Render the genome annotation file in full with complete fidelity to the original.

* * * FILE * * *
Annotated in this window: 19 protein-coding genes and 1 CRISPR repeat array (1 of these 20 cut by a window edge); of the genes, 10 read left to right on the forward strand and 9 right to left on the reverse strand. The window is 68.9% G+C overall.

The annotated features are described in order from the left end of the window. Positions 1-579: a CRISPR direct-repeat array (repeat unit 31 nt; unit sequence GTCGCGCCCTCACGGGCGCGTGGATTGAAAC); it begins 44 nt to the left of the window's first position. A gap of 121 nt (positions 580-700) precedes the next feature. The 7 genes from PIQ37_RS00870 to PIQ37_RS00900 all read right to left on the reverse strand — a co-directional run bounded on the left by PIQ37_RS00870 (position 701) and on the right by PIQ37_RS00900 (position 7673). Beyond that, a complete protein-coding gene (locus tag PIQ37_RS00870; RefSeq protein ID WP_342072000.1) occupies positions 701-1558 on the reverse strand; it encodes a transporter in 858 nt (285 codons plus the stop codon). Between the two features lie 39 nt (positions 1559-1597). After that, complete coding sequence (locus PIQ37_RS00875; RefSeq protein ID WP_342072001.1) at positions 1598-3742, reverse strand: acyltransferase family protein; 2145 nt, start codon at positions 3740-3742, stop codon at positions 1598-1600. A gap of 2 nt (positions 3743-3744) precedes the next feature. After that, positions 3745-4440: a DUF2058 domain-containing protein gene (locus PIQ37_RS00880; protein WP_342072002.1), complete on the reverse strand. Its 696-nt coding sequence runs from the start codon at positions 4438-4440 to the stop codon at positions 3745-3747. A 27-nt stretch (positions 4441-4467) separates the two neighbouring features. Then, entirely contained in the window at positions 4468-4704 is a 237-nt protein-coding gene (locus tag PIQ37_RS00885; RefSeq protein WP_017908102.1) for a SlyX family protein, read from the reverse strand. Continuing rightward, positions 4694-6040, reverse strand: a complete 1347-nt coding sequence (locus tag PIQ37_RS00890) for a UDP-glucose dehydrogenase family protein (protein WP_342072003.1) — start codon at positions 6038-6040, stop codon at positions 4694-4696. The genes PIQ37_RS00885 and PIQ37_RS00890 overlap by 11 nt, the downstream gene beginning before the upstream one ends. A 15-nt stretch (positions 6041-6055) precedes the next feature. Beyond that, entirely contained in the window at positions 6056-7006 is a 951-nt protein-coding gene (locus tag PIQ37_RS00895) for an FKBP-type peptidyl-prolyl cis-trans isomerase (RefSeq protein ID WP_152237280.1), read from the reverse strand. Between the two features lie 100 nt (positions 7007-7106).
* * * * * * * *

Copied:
Annotated in this window: 19 protein-coding genes and 1 CRISPR repeat array (1 of these 20 cut by a window edge); of the genes, 10 read left to right on the forward strand and 9 right to left on the reverse strand. The window is 68.9% G+C overall.

The annotated features are described in order from the left end of the window. Positions 1-579: a CRISPR direct-repeat array (repeat unit 31 nt; unit sequence GTCGCGCCCTCACGGGCGCGTGGATTGAAAC); it begins 44 nt to the left of the window's first position. A gap of 121 nt (positions 580-700) precedes the next feature. The 7 genes from PIQ37_RS00870 to PIQ37_RS00900 all read right to left on the reverse strand — a co-directional run bounded on the left by PIQ37_RS00870 (position 701) and on the right by PIQ37_RS00900 (position 7673). Beyond that, a complete protein-coding gene (locus tag PIQ37_RS00870; RefSeq protein ID WP_342072000.1) occupies positions 701-1558 on the reverse strand; it encodes a transporter in 858 nt (285 codons plus the stop codon). Between the two features lie 39 nt (positions 1559-1597). After that, complete coding sequence (locus PIQ37_RS00875; RefSeq protein ID WP_342072001.1) at positions 1598-3742, reverse strand: acyltransferase family protein; 2145 nt, start codon at positions 3740-3742, stop codon at positions 1598-1600. A gap of 2 nt (positions 3743-3744) precedes the next feature. After that, positions 3745-4440: a DUF2058 domain-containing protein gene (locus PIQ37_RS00880; protein WP_342072002.1), complete on the reverse strand. Its 696-nt coding sequence runs from the start codon at positions 4438-4440 to the stop codon at positions 3745-3747. A 27-nt stretch (positions 4441-4467) separates the two neighbouring features. Then, entirely contained in the window at positions 4468-4704 is a 237-nt protein-coding gene (locus tag PIQ37_RS00885; RefSeq protein WP_017908102.1) for a SlyX family protein, read from the reverse strand. Continuing rightward, positions 4694-6040, reverse strand: a complete 1347-nt coding sequence (locus tag PIQ37_RS00890) for a UDP-glucose dehydrogenase family protein (protein WP_342072003.1) — start codon at positions 6038-6040, stop codon at positions 4694-4696. The genes PIQ37_RS00885 and PIQ37_RS00890 overlap by 11 nt, the downstream gene beginning before the upstream one ends. A 15-nt stretch (positions 6041-6055) precedes the next feature. Beyond that, entirely contained in the window at positions 6056-7006 is a 951-nt protein-coding gene (locus tag PIQ37_RS00895) for an FKBP-type peptidyl-prolyl cis-trans isomerase (RefSeq protein ID WP_152237280.1), read from the reverse strand. Between the two features lie 100 nt (positions 7007-7106).